I thank the committee for the invitation to update it on our Covid-19 response. I am joined today by the deputy chief medical officer, Dr. Ronan Glynn, and Professor Philip Nolan, the chair of our modelling group. I will provide an update on the current epidemiological situation, the impact that our vaccination programme is having on the risk profile of the disease, and recent developments regarding further easing of public health restrictions, as the committee requested. I also have a short slide set with me today and I can take members through that if it is helpful to better describe the current epidemiological situation and related matters.
The last 18 months has seen a considerable burden placed on individuals, communities, and society as a whole. We wish to thank the public for their solidarity to date and their continued efforts to help stop the spread of Covid-19. We also wish to extend our sympathies to those who have lost loved ones to Covid-19 despite our collective best efforts as a society. The epidemiological situation in Ireland at present indicates high incidence with an uncertain trajectory. While incidence in those aged 19 to 24 years and 13 to 18 years has fallen in recent weeks, we have noted an increase in testing rates and confirmed cases in children aged five to 12 years. This trend, and in particular the impact of the return to school and the opening of the third level sector, will continue to be monitored closely by us over the coming weeks.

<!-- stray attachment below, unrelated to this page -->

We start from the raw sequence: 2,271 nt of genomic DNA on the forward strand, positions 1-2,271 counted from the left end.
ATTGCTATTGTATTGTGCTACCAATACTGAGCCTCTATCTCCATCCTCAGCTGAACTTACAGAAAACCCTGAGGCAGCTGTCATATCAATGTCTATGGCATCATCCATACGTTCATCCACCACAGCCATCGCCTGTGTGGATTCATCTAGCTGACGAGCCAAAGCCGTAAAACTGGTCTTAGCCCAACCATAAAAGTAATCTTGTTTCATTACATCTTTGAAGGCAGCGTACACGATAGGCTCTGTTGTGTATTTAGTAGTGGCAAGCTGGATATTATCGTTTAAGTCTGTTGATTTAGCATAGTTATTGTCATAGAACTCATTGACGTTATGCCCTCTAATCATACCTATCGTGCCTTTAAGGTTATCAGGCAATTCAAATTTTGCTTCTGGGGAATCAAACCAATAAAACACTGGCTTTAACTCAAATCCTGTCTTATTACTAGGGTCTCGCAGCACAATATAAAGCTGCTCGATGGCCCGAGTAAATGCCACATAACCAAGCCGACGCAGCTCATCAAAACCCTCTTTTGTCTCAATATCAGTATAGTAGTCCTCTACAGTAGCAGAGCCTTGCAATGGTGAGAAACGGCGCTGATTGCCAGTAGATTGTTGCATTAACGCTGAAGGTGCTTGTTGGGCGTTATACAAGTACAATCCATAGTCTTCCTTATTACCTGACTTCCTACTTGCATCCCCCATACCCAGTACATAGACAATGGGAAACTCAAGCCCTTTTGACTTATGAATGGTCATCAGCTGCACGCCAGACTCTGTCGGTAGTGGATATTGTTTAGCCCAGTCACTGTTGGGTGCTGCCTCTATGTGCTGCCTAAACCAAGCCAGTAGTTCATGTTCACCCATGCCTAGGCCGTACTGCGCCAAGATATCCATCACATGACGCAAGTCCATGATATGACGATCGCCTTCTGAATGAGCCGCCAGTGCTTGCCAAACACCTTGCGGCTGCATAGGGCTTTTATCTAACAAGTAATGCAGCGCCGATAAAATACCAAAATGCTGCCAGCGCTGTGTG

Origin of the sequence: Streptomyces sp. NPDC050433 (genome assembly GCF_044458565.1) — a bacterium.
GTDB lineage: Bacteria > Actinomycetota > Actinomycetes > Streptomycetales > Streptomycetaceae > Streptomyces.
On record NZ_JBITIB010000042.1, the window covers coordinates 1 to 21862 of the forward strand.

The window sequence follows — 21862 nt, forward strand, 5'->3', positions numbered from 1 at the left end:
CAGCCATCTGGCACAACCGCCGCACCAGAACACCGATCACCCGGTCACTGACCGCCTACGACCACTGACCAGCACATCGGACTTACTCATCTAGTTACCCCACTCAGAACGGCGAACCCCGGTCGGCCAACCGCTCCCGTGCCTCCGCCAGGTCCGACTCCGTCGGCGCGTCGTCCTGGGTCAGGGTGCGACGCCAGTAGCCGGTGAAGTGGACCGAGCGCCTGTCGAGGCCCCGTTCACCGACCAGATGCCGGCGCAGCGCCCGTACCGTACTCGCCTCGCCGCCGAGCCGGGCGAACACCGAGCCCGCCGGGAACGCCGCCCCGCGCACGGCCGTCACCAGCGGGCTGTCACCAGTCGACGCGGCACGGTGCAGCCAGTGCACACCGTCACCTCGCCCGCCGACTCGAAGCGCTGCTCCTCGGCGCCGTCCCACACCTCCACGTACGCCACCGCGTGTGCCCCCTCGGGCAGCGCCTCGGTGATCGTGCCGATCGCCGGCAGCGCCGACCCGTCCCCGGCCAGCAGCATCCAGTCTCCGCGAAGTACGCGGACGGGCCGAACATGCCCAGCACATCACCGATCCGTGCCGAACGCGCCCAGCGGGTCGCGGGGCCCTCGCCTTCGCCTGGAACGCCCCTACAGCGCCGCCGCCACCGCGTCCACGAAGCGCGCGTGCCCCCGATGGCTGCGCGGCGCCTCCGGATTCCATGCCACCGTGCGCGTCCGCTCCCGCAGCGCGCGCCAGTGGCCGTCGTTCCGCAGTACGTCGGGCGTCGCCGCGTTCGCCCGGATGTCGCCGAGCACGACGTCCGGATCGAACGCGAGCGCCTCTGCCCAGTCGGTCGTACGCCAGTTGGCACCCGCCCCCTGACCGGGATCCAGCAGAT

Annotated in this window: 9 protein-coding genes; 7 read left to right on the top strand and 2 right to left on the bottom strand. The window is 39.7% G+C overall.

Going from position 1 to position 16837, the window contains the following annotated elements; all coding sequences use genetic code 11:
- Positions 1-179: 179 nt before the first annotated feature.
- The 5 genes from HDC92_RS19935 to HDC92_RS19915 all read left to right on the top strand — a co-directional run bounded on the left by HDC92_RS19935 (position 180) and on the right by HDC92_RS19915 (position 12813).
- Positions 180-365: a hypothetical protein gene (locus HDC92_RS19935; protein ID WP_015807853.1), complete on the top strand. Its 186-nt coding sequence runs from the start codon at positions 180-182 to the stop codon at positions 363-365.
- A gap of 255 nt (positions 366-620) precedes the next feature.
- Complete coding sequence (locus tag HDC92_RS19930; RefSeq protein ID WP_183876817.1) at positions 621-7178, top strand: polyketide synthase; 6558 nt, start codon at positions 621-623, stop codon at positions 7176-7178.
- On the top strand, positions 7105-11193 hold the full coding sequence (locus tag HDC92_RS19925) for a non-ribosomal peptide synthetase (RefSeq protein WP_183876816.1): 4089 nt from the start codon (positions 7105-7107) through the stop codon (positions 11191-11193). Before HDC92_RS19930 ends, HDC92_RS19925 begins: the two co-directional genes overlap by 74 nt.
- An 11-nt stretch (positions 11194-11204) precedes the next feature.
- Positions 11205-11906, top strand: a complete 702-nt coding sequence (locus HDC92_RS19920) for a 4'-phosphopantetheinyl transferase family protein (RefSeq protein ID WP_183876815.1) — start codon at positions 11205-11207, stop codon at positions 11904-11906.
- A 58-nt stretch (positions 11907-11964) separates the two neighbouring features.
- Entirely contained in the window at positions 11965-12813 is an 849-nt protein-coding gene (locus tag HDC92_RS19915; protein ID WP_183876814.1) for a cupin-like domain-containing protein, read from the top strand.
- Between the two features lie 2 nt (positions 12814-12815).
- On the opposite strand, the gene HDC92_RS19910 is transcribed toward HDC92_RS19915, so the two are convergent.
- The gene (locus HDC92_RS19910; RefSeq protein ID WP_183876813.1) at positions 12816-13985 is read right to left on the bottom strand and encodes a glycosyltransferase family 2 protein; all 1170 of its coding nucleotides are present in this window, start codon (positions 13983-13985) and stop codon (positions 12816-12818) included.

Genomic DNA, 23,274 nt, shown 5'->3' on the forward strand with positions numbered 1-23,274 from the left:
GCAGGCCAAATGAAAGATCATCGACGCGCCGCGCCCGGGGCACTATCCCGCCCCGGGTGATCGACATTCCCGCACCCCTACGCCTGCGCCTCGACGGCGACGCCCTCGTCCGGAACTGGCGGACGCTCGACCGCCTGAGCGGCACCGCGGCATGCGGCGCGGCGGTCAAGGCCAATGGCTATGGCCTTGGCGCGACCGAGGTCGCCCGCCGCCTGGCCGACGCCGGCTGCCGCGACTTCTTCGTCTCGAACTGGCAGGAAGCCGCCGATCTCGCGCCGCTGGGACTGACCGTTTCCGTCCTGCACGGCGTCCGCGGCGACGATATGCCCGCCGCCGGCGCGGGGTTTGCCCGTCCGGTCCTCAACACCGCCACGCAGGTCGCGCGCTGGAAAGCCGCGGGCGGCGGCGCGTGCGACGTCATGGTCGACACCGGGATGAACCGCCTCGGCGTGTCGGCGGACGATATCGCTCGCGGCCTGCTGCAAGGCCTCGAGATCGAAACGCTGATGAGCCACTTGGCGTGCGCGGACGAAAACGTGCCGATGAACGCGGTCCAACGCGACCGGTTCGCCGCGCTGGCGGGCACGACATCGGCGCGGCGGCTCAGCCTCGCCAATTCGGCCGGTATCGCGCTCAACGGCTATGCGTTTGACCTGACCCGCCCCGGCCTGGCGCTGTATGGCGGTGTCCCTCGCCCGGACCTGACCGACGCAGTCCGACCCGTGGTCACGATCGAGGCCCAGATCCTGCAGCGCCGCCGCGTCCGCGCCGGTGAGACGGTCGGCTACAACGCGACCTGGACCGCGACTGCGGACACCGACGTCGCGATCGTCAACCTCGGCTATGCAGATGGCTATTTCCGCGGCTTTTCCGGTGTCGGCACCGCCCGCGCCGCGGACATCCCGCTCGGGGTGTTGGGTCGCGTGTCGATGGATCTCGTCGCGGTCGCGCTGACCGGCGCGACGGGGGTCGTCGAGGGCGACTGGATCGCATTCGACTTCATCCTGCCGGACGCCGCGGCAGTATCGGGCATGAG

The total number of confirmed cases of Covid-19 in hospital has begun to reduce and the total number of confirmed cases in intensive care units, ICU, has stabilised recently. There continues to be low mortality relative to the number of Covid-19 cases. While the majority of infections are occurring largely in the young, unvaccinated population, the current force of infection is resulting in a significant number of infections in older, vaccinated people. At the same time, the number of outbreaks notified in settings with vulnerable populations, such as nursing homes, has increased in recent weeks and this is being closely monitored by the HSE, in the first instance, and also by us in NPHET.
Ireland’s Covid-19 vaccination programme continues to make significant progress. As of yesterday, 14 September, 88% of those aged 16 years and over are now fully vaccinated, with 90% having received at least one dose. Vaccine uptake and completion has been very high in all age groups, ranging from 81% completion in those aged 16 to 49 years, through to 95% completion in those aged 50 to 69 years, to an almost universal vaccination, in those aged 70 years and over. However, vaccination has been offered to younger people relatively recently, and many younger cohorts have yet to receive their second dose. Those aged 16 to 29 years, given their high levels of social contact and partial vaccination, have still the potential to sustain a large wave of infection until such time as this cohort achieves very high levels of immunity through vaccination. Fortunately, uptake in younger cohorts is high.